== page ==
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What is Domestic Violence?

You probably think you know what domestic violence entails. Hitting, kicking, and shoving one’s intimate partner are all forms of physical domestic violence. But the definition of domestic violence is actually much broader. It describes a wide range of destructive behaviors that can cause the victim to suffer significant physical, emotional, psychological, and financial suffering.

Domestic violence is a criminal offense. In Florida, an individual who is convicted of domestic violence can face probation, jail time, and the mandatory attendance of a batterer’s intervention program. If you are facing a domestic violence charge, start working with an experienced criminal defense attorney as soon as possible to reduce your chance of being convicted and having to serve these penalties.

Types of Domestic Violence

As discussed above, domestic violence can be physical, emotional, psychological, sexual, or financial. Varied examples of domestic violence include:

  • Denying a partner the right to use household money, even money he or she earned, without permission;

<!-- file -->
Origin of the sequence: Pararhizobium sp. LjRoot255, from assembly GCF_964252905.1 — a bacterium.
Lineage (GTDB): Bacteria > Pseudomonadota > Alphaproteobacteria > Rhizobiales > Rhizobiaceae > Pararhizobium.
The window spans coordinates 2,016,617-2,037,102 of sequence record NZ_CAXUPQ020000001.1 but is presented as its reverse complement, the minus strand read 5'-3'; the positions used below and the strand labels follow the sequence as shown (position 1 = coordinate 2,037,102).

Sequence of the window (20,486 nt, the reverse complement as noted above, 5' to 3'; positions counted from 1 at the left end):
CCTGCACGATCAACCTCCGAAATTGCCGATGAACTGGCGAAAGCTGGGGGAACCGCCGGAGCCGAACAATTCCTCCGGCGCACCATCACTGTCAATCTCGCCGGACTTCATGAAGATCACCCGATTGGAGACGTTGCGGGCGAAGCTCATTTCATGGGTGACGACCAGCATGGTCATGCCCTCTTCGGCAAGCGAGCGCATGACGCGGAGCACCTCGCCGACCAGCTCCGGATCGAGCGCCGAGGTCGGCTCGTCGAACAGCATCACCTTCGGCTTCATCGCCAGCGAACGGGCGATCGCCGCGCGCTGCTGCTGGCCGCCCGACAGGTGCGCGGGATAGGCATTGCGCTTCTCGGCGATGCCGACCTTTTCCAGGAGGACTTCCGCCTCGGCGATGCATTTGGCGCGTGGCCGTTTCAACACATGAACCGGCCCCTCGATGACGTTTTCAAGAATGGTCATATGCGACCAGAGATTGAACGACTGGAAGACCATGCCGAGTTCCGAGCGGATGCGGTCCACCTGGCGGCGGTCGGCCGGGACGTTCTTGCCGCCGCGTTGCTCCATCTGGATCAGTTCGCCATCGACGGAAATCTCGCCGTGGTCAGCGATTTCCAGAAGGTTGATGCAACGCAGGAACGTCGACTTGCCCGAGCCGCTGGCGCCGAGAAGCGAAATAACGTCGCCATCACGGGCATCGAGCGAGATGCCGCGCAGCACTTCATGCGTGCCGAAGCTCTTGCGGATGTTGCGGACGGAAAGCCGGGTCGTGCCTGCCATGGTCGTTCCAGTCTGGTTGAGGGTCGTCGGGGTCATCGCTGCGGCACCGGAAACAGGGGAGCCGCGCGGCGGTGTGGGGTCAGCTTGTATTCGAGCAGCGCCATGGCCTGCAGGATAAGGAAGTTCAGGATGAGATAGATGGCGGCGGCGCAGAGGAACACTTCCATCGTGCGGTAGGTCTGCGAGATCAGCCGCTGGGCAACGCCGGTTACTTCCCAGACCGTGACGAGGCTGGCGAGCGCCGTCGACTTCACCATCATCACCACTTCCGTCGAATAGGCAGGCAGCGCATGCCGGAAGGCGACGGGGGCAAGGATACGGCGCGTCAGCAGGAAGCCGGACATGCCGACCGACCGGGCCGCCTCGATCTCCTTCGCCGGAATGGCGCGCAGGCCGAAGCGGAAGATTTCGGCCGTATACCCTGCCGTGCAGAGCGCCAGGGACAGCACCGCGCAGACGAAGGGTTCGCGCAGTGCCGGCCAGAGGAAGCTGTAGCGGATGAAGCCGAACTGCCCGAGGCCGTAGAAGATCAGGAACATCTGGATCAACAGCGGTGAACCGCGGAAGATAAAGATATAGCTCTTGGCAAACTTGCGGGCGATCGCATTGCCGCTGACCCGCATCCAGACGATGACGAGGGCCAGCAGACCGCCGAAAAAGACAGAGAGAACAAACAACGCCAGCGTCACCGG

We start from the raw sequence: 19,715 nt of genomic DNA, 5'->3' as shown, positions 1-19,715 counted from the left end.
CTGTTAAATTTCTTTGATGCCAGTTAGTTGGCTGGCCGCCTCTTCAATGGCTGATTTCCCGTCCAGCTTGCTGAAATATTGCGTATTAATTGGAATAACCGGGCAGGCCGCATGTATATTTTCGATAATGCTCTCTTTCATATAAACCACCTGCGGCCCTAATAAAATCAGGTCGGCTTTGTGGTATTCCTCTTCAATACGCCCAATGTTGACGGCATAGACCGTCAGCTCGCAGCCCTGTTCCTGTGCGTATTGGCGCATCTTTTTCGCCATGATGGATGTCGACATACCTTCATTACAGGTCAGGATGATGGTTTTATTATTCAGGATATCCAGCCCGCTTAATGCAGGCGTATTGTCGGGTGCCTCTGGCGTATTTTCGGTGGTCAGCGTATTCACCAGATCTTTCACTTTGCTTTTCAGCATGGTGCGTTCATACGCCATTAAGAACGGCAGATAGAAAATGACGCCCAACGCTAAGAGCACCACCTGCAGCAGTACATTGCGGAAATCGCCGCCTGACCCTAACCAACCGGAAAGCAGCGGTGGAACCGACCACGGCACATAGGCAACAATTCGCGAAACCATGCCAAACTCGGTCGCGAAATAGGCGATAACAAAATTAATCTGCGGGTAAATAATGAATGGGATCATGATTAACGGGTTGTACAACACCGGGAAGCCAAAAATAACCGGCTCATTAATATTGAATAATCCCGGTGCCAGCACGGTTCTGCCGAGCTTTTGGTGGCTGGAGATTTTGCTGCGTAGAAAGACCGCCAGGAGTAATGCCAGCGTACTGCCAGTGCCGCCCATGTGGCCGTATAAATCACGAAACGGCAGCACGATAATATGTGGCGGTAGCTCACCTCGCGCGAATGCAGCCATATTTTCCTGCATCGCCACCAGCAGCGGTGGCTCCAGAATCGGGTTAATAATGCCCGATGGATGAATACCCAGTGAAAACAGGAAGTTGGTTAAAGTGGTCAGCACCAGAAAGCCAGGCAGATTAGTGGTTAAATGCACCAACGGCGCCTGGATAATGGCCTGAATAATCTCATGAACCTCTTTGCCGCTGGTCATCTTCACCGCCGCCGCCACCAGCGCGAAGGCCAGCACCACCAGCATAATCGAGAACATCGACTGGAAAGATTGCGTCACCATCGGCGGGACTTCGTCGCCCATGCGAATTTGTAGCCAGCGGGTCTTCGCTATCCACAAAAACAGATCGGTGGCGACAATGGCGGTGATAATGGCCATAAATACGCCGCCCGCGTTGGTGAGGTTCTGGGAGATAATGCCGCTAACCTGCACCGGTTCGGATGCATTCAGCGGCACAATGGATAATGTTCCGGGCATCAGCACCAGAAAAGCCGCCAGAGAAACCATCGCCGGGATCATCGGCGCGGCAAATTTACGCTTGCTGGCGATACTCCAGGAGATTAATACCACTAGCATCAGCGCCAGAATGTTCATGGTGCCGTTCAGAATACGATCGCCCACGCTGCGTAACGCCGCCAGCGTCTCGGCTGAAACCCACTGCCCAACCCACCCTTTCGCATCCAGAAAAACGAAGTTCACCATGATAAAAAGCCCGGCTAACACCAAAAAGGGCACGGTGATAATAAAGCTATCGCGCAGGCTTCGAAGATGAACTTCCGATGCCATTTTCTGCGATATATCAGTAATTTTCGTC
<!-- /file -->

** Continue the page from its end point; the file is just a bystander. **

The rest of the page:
• Forcing sexual acts upon a partner without his or her consent;
  • Denying a partner access to the medication he or she needs;
  • Repeatedly telling a partner that he or she is worthless, stupid, ugly, or otherwise undesirable to others;
  • Sabotaging a partner’s birth control in an attempt to control the family size
  • Choking a partner;
  • Isolating a partner from his or her family and friends; and
  • Forbidding a partner from working or attending school.

It can be easier to prove that physical or sexual abuse happened than proving emotional or financial abuse.

Defenses Against a Domestic Violence Charge

You can defend yourself against a domestic violence charge. There are many ways to do this, and those that apply to your case depend on the circumstances of your case.

Examples of defenses against a domestic violence charge include:

  • You acted in self defense;
  • The victim did suffer domestic violence, but you were not the perpetrator;
  • You were not read your Miranda Rights by the arresting officer;
  • You acted to protect a child from harm;
  • Your former partner made false allegations and there was never any violence in your relationship;
  • The “violence” was consensual; and
  • There is a lack of proof for the accusation.

Like with all other criminal charges, defending your case against a domestic violence charge can require the use of evidence of your innocence. Your lawyer can help you obtain and use this evidence in court.

Work with an Experienced Miami Criminal Defense Attorney

If you are facing a domestic violence charge, work with a member of our team of experienced Miami domestic violence attorneys at Ratzan & Faccidomo, LLC. During your free consultation with our firm, we can discuss your case with you and determine the best way to defend it against the charge. Do not wait to make the call and set up this appointment. Contact our firm and get started on your case’s defense with us today.

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